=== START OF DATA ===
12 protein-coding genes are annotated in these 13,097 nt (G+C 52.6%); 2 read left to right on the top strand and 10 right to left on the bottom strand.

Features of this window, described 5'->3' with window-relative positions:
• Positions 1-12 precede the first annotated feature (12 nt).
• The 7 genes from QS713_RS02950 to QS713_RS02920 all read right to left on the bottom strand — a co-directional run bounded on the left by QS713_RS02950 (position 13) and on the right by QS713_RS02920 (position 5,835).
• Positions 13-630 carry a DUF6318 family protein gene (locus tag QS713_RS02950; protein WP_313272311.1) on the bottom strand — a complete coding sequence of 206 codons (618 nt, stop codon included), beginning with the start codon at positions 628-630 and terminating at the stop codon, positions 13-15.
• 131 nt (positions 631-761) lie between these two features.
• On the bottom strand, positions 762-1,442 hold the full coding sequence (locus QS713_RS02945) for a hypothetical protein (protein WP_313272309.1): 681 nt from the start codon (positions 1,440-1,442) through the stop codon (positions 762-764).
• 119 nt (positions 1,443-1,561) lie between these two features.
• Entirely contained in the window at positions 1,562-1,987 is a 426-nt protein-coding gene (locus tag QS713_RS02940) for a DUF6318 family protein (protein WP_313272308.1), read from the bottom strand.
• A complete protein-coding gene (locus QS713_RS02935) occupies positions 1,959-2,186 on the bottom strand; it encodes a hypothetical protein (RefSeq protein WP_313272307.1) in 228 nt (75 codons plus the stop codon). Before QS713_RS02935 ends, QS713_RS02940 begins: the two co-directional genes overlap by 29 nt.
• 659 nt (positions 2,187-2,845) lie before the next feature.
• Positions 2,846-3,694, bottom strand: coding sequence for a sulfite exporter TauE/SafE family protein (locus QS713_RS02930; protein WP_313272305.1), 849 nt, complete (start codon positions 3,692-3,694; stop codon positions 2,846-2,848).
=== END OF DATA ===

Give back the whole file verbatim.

12 protein-coding genes are annotated in these 13,097 nt (G+C 52.6%); 2 read left to right on the top strand and 10 right to left on the bottom strand.

Features of this window, described 5'->3' with window-relative positions:
• Positions 1-12 precede the first annotated feature (12 nt).
• The 7 genes from QS713_RS02950 to QS713_RS02920 all read right to left on the bottom strand — a co-directional run bounded on the left by QS713_RS02950 (position 13) and on the right by QS713_RS02920 (position 5,835).
• Positions 13-630 carry a DUF6318 family protein gene (locus tag QS713_RS02950; protein WP_313272311.1) on the bottom strand — a complete coding sequence of 206 codons (618 nt, stop codon included), beginning with the start codon at positions 628-630 and terminating at the stop codon, positions 13-15.
• 131 nt (positions 631-761) lie between these two features.
• On the bottom strand, positions 762-1,442 hold the full coding sequence (locus QS713_RS02945) for a hypothetical protein (protein WP_313272309.1): 681 nt from the start codon (positions 1,440-1,442) through the stop codon (positions 762-764).
• 119 nt (positions 1,443-1,561) lie between these two features.
• Entirely contained in the window at positions 1,562-1,987 is a 426-nt protein-coding gene (locus tag QS713_RS02940) for a DUF6318 family protein (protein WP_313272308.1), read from the bottom strand.
• A complete protein-coding gene (locus QS713_RS02935) occupies positions 1,959-2,186 on the bottom strand; it encodes a hypothetical protein (RefSeq protein WP_313272307.1) in 228 nt (75 codons plus the stop codon). Before QS713_RS02935 ends, QS713_RS02940 begins: the two co-directional genes overlap by 29 nt.
• 659 nt (positions 2,187-2,845) lie before the next feature.
• Positions 2,846-3,694, bottom strand: coding sequence for a sulfite exporter TauE/SafE family protein (locus QS713_RS02930; protein WP_313272305.1), 849 nt, complete (start codon positions 3,692-3,694; stop codon positions 2,846-2,848).